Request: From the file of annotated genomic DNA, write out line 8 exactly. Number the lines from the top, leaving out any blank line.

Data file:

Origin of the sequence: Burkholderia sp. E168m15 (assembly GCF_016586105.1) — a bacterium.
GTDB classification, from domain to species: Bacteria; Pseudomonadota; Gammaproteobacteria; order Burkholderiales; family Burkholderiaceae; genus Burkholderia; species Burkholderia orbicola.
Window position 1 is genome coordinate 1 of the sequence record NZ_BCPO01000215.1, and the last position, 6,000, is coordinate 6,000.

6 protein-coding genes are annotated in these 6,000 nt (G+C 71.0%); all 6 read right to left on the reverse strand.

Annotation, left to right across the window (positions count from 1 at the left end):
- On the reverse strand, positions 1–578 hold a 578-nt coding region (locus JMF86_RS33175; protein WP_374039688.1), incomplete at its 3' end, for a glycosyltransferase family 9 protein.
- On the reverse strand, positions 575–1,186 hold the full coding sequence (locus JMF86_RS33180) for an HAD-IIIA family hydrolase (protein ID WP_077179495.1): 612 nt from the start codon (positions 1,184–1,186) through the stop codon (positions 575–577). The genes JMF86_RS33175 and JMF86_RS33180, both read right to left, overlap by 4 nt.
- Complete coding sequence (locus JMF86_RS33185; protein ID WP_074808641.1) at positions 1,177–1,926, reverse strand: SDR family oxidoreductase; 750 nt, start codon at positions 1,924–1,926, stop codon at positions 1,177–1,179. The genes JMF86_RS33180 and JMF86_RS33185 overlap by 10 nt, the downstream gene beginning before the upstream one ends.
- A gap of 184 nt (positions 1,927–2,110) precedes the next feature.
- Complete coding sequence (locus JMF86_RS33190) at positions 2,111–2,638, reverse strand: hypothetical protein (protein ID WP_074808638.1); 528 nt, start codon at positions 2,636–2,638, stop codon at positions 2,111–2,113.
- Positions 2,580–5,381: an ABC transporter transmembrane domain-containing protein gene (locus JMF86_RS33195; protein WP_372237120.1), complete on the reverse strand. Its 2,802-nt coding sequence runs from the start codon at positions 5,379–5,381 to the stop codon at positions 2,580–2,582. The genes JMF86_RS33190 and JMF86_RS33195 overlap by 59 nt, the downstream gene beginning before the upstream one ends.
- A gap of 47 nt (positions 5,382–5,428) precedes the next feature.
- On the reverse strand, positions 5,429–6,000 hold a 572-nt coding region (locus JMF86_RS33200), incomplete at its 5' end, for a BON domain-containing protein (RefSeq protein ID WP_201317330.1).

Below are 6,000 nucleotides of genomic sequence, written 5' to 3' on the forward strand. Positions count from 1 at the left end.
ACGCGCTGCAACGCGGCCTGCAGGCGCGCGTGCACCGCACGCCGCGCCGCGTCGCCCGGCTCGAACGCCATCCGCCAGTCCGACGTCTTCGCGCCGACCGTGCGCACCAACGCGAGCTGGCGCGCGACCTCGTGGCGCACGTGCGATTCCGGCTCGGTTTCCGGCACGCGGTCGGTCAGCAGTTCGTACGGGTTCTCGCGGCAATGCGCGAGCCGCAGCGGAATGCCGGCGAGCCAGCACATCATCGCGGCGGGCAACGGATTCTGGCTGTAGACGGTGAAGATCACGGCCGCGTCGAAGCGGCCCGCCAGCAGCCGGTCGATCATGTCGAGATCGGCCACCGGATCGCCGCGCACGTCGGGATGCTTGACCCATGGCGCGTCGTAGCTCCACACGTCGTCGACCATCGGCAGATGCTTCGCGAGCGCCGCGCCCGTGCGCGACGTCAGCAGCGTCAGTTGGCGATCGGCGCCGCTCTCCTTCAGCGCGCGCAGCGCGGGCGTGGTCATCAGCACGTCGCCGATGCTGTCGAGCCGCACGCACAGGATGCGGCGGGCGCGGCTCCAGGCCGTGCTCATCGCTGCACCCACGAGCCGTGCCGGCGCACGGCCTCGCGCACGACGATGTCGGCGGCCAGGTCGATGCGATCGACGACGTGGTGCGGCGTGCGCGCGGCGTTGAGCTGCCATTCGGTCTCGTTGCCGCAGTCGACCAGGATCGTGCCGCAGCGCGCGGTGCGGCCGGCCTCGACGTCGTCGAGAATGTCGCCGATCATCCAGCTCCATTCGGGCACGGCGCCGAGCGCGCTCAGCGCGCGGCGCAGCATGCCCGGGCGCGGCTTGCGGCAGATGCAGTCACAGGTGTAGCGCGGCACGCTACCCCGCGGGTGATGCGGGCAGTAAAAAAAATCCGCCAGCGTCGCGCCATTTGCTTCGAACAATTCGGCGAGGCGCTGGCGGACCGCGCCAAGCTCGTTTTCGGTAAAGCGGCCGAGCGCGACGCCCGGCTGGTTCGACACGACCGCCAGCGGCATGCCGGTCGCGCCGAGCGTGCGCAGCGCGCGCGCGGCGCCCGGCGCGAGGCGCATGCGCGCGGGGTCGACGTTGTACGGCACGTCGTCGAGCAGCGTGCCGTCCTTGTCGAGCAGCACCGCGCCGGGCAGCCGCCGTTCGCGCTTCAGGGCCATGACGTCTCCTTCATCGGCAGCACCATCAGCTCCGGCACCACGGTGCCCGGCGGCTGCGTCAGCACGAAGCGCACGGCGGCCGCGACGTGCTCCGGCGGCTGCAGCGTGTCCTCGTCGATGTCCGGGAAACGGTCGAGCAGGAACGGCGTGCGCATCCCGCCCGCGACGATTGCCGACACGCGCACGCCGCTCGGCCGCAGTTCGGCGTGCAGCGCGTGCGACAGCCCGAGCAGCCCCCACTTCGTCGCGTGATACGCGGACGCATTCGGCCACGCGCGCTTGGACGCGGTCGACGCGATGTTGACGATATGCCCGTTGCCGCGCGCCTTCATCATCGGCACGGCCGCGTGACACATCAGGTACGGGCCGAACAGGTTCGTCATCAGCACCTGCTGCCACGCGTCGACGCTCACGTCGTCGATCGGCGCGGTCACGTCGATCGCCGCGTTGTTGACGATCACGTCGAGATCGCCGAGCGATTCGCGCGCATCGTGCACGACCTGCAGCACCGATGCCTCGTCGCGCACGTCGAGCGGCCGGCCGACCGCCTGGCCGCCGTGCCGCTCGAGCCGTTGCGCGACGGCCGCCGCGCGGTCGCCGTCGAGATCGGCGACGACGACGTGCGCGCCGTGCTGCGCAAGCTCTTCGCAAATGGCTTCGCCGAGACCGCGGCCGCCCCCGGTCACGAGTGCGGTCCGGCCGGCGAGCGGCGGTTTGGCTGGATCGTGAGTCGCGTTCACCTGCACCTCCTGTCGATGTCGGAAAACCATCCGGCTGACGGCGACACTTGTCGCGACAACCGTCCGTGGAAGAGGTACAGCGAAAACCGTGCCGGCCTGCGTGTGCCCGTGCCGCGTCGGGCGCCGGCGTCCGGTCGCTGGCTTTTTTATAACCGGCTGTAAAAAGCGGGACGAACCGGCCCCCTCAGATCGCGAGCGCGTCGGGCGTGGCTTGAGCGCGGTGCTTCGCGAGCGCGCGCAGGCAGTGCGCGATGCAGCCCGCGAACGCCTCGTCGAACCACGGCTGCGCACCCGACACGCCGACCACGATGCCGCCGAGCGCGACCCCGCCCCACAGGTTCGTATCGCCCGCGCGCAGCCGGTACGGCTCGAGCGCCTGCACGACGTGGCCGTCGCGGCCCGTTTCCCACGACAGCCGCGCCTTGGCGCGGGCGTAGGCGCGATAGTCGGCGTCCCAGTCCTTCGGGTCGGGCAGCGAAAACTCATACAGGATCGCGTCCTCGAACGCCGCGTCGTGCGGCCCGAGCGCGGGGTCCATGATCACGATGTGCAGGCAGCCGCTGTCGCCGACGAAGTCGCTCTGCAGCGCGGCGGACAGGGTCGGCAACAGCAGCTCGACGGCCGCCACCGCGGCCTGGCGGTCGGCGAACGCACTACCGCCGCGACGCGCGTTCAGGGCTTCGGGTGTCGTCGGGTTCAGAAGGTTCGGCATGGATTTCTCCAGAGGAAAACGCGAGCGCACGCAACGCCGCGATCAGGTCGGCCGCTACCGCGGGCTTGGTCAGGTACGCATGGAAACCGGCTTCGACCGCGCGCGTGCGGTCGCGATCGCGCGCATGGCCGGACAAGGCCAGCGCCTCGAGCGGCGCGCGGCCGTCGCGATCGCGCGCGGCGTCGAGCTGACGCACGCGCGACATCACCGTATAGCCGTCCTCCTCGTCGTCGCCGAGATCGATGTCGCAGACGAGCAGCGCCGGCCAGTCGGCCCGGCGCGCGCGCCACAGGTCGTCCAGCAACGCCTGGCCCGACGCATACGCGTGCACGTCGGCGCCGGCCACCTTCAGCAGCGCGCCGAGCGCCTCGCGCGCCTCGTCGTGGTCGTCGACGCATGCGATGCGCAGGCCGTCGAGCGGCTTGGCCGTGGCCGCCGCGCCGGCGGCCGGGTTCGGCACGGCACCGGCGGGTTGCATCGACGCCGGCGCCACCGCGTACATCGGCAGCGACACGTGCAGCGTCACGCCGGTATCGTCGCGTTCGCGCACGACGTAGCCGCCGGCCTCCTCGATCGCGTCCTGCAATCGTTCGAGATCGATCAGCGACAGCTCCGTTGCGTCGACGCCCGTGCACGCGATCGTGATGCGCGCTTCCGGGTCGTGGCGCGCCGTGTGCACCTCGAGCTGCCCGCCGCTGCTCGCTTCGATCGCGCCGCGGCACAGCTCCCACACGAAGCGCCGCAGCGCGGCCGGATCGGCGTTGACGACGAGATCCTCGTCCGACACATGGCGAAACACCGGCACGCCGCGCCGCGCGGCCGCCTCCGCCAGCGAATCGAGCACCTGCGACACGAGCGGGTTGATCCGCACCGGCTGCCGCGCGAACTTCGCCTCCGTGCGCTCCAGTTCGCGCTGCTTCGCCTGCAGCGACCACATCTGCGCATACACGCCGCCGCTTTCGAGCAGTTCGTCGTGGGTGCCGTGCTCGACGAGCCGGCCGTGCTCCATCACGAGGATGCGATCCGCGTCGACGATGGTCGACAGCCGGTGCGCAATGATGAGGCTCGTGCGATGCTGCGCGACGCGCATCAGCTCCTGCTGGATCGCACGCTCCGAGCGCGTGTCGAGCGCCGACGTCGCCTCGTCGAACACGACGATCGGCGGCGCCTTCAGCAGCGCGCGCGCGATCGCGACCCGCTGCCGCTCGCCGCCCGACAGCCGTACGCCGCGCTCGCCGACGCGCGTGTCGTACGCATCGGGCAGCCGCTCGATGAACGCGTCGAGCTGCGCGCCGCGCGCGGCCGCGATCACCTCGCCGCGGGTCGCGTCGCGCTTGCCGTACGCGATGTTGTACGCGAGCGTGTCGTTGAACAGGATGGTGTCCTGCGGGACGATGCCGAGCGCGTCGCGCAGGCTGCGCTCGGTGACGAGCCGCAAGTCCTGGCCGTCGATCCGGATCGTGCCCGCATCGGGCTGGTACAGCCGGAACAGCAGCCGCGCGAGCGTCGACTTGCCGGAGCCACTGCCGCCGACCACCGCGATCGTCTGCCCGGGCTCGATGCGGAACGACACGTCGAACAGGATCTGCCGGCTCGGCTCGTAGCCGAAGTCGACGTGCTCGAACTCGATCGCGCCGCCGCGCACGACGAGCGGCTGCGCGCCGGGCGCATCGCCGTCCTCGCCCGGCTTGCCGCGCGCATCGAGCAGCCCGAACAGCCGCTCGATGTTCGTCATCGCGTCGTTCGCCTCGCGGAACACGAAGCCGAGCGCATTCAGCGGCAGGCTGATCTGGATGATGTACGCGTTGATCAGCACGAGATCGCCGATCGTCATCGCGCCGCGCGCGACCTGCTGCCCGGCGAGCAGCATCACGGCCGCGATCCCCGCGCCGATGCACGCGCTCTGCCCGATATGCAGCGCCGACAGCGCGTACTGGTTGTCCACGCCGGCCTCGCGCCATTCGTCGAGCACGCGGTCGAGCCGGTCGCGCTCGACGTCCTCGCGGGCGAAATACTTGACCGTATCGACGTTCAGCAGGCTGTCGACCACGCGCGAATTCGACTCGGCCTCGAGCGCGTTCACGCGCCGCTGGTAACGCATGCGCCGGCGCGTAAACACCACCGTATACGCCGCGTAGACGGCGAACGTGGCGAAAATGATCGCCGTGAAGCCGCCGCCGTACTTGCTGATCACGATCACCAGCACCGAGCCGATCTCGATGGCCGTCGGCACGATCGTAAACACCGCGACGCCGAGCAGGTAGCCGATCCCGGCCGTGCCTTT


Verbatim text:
- Complete coding sequence (locus JMF86_RS33185; protein ID WP_074808641.1) at positions 1,177–1,926, reverse strand: SDR family oxidoreductase; 750 nt, start codon at positions 1,924–1,926, stop codon at positions 1,177–1,179. The genes JMF86_RS33180 and JMF86_RS33185 overlap by 10 nt, the downstream gene beginning before the upstream one ends.